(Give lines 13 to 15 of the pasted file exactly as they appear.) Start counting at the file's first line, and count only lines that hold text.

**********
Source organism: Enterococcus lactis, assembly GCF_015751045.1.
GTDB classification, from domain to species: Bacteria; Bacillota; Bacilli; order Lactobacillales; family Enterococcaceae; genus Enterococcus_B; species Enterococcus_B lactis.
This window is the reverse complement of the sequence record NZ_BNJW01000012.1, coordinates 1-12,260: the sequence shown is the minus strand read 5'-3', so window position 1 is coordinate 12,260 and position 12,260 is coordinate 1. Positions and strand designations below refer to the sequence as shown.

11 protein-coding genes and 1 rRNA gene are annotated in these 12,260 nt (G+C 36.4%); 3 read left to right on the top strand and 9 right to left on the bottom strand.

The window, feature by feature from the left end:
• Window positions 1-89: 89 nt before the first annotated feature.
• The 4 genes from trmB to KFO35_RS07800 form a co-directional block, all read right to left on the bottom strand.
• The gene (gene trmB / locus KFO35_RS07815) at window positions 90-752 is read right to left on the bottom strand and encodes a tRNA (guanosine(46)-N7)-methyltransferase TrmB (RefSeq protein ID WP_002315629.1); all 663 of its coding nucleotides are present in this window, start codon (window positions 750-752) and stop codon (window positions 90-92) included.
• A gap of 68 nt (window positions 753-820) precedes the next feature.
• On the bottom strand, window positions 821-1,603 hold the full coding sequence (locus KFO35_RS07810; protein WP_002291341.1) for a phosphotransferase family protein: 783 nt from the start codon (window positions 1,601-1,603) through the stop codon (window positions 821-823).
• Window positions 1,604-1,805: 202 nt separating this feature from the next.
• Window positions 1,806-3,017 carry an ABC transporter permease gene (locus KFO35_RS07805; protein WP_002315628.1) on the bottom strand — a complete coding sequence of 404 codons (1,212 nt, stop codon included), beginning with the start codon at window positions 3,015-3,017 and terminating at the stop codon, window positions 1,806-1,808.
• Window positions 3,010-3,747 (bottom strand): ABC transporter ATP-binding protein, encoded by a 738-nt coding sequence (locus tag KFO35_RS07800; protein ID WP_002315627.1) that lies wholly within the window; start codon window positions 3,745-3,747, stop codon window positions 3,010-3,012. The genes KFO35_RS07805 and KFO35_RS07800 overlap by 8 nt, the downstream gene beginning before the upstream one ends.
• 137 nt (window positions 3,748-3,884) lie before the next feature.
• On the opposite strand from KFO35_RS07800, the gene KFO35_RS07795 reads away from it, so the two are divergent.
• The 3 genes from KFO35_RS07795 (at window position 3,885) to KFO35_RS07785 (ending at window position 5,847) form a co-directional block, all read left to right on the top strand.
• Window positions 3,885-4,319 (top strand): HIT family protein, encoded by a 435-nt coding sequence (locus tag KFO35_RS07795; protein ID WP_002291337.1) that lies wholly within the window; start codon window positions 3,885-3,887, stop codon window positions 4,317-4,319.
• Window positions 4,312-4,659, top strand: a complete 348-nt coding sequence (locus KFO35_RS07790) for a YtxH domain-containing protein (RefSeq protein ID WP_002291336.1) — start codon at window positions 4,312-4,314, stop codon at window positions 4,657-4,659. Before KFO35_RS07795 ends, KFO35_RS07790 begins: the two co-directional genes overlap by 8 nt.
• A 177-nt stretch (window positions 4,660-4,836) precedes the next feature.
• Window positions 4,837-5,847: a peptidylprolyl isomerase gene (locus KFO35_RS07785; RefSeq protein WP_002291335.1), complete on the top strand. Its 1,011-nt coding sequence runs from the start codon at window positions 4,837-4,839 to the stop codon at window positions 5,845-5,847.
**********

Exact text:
• Window positions 3,010-3,747 (bottom strand): ABC transporter ATP-binding protein, encoded by a 738-nt coding sequence (locus tag KFO35_RS07800; protein ID WP_002315627.1) that lies wholly within the window; start codon window positions 3,745-3,747, stop codon window positions 3,010-3,012. The genes KFO35_RS07805 and KFO35_RS07800 overlap by 8 nt, the downstream gene beginning before the upstream one ends.
• 137 nt (window positions 3,748-3,884) lie before the next feature.
• On the opposite strand from KFO35_RS07800, the gene KFO35_RS07795 reads away from it, so the two are divergent.